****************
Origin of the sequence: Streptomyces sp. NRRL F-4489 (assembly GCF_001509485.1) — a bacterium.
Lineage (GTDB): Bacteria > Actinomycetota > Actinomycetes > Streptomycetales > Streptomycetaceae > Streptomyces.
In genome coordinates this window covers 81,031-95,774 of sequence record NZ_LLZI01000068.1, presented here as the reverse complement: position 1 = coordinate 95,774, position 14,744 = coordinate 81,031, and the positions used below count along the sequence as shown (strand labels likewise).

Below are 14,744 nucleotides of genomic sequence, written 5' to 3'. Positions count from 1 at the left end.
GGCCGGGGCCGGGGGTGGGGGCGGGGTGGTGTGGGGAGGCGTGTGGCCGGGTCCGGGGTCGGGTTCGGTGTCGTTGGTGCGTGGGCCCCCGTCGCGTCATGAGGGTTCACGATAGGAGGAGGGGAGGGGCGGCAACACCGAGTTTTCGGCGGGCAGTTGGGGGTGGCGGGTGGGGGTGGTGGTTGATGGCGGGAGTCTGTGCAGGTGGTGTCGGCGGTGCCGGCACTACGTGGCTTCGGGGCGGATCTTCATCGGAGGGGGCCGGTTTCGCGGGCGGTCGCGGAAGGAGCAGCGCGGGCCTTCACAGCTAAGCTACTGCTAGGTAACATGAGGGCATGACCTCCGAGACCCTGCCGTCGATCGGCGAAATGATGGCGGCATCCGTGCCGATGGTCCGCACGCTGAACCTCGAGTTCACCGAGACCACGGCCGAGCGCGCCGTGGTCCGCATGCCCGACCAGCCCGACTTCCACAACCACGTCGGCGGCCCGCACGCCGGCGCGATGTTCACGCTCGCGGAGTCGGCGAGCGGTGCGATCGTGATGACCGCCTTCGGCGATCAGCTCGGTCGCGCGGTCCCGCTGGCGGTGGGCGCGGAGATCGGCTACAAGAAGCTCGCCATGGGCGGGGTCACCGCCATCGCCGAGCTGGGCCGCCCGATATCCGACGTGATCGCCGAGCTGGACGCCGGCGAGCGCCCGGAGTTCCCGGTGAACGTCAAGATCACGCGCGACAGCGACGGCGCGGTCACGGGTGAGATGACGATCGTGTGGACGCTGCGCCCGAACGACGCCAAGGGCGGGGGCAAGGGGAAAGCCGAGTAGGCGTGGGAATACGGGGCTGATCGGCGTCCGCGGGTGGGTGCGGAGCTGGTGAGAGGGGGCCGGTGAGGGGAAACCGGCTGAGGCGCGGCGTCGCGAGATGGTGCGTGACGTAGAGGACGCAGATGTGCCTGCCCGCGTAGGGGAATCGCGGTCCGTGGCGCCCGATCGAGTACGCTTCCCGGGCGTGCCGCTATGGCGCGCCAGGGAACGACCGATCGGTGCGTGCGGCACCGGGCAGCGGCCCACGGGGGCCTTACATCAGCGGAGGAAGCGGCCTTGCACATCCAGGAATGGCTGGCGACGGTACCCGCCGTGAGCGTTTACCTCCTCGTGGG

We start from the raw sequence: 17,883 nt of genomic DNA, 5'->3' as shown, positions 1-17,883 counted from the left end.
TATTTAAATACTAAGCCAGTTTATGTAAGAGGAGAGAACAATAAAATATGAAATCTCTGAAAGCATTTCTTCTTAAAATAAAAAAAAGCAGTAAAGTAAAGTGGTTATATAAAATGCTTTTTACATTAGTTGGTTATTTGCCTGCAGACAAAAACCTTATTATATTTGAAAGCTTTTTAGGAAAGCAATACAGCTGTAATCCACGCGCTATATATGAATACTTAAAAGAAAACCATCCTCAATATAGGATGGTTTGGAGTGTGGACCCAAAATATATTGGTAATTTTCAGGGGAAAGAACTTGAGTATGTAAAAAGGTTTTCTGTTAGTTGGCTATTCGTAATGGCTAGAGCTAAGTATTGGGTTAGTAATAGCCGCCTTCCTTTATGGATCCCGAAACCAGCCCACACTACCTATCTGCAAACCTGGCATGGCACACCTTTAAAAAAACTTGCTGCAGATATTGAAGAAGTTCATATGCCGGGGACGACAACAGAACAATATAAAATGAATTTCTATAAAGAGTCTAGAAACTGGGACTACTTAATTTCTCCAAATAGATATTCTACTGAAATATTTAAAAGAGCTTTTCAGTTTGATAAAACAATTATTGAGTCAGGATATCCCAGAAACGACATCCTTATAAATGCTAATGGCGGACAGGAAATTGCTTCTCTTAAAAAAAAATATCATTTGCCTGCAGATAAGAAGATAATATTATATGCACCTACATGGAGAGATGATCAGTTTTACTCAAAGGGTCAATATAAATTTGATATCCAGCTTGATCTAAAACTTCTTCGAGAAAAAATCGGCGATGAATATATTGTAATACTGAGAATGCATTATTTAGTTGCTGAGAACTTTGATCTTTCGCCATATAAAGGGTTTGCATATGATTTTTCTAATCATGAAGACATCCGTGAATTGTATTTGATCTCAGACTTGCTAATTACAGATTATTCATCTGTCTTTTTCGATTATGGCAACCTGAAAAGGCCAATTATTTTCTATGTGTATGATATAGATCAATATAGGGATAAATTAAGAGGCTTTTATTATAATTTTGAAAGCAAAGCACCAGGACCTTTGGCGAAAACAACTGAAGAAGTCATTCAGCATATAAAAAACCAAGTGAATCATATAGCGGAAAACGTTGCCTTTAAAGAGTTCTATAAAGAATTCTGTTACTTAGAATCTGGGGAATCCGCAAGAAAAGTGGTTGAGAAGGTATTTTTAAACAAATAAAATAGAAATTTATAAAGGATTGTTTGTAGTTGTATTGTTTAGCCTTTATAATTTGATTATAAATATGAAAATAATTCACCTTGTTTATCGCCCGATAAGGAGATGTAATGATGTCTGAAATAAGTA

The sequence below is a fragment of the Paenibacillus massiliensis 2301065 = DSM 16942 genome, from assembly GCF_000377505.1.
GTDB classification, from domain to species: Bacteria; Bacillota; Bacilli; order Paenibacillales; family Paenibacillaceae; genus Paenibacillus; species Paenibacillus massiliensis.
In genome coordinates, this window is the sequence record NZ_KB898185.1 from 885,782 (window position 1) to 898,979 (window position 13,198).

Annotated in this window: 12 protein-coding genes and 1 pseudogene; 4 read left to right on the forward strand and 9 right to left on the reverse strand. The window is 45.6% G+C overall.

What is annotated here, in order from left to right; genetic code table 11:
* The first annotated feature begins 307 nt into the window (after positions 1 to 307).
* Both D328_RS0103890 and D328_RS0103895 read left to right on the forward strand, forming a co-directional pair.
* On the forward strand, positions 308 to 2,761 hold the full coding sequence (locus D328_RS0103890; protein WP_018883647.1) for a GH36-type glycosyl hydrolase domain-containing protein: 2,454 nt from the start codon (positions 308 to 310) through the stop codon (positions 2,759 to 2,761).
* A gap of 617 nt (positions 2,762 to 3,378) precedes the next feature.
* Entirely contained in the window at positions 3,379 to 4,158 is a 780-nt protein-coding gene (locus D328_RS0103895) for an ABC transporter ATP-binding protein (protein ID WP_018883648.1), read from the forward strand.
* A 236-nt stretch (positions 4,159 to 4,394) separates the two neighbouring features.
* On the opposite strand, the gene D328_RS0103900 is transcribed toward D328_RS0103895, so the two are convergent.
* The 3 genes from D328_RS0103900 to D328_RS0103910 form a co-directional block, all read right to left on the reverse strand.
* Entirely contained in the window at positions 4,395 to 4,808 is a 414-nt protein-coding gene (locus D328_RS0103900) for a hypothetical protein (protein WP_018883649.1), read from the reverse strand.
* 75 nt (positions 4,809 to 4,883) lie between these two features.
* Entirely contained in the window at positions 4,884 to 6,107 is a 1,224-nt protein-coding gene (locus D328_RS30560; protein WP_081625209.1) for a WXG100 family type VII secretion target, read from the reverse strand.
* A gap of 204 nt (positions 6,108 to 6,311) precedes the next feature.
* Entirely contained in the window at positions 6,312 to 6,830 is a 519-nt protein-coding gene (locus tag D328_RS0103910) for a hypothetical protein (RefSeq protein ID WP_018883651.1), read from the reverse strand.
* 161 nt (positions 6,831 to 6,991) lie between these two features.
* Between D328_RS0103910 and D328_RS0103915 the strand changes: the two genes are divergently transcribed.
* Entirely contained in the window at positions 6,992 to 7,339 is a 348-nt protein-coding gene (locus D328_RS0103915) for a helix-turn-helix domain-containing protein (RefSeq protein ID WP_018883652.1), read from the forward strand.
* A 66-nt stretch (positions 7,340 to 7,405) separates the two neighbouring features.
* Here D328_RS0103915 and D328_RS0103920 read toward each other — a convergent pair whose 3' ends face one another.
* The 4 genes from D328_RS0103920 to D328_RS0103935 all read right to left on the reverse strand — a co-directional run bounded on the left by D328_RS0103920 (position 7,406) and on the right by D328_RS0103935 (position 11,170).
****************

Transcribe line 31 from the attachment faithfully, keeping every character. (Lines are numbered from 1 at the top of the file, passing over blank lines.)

* The 4 genes from D328_RS0103920 to D328_RS0103935 all read right to left on the reverse strand — a co-directional run bounded on the left by D328_RS0103920 (position 7,406) and on the right by D328_RS0103935 (position 11,170).